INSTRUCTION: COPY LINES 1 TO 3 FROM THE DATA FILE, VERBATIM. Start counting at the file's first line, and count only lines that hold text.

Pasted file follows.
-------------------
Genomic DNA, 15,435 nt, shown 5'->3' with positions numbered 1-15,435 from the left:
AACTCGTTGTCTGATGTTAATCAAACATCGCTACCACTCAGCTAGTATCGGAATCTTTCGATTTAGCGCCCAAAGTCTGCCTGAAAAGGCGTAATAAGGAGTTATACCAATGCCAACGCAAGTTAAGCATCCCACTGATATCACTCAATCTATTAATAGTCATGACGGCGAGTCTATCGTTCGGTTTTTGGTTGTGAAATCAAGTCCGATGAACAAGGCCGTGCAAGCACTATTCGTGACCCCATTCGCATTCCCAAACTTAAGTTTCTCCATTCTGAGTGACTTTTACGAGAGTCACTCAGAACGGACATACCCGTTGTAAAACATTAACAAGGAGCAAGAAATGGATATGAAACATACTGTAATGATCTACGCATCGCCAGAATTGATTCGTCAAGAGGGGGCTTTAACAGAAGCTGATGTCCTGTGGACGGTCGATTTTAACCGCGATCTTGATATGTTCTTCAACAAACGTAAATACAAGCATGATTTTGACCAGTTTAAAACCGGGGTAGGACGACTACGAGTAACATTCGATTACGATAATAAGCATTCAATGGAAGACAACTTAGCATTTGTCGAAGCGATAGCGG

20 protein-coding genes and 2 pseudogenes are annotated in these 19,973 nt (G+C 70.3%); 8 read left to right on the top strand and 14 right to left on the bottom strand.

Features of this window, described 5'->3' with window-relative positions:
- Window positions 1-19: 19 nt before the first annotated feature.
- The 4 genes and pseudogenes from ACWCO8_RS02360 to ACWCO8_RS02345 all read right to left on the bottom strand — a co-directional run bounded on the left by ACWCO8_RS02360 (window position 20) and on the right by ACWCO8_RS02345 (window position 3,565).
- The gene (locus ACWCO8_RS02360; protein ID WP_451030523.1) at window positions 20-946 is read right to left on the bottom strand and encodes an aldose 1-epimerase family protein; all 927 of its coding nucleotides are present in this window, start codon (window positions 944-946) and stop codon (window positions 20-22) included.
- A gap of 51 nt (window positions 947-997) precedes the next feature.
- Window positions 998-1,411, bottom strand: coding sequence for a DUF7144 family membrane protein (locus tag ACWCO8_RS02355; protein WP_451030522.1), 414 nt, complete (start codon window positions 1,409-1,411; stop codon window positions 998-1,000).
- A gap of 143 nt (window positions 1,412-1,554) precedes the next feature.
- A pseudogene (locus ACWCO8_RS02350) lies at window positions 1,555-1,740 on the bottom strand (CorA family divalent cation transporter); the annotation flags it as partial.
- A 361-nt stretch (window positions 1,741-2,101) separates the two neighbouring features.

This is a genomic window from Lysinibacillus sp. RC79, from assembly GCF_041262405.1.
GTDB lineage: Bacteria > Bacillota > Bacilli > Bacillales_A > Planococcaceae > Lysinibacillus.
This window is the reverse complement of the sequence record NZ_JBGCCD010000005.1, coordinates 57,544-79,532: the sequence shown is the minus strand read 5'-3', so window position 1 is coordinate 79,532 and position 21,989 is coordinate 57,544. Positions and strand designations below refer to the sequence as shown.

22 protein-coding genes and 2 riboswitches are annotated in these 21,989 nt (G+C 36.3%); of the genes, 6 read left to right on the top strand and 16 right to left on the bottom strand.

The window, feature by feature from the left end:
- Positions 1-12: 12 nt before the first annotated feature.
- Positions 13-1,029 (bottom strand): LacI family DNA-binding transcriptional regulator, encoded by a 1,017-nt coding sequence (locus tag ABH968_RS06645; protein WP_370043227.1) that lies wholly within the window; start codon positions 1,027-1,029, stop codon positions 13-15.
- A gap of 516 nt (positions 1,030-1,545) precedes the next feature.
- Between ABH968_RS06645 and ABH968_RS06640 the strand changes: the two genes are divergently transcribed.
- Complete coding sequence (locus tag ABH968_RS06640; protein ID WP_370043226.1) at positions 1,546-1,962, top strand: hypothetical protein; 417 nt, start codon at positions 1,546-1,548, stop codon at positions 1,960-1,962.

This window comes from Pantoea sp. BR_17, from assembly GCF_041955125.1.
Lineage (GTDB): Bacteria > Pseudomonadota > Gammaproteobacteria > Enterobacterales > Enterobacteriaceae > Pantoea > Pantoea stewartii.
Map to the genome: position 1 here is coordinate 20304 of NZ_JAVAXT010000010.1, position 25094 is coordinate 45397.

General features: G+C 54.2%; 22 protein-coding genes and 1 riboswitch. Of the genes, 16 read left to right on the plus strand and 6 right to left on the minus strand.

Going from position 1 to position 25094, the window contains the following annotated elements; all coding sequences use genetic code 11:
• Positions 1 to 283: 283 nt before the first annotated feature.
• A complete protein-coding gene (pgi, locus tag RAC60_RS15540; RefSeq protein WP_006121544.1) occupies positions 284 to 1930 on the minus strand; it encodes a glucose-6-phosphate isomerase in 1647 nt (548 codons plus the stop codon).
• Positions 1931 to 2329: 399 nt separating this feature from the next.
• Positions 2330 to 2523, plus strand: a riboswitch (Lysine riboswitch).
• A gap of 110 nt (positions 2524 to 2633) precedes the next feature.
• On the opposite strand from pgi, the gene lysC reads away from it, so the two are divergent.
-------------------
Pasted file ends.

Genomic DNA, 15,435 nt, shown 5'->3' with positions numbered 1-15,435 from the left:
AACTCGTTGTCTGATGTTAATCAAACATCGCTACCACTCAGCTAGTATCGGAATCTTTCGATTTAGCGCCCAAAGTCTGCCTGAAAAGGCGTAATAAGGAGTTATACCAATGCCAACGCAAGTTAAGCATCCCACTGATATCACTCAATCTATTAATAGTCATGACGGCGAGTCTATCGTTCGGTTTTTGGTTGTGAAATCAAGTCCGATGAACAAGGCCGTGCAAGCACTATTCGTGACCCCATTCGCATTCCCAAACTTAAGTTTCTCCATTCTGAGTGACTTTTACGAGAGTCACTCAGAACGGACATACCCGTTGTAAAACATTAACAAGGAGCAAGAAATGGATATGAAACATACTGTAATGATCTACGCATCGCCAGAATTGATTCGTCAAGAGGGGGCTTTAACAGAAGCTGATGTCCTGTGGACGGTCGATTTTAACCGCGATCTTGATATGTTCTTCAACAAACGTAAATACAAGCATGATTTTGACCAGTTTAAAACCGGGGTAGGACGACTACGAGTAACATTCGATTACGATAATAAGCATTCAATGGAAGACAACTTAGCATTTGTCGAAGCGATAGCGG

20 protein-coding genes and 2 pseudogenes are annotated in these 19,973 nt (G+C 70.3%); 8 read left to right on the top strand and 14 right to left on the bottom strand.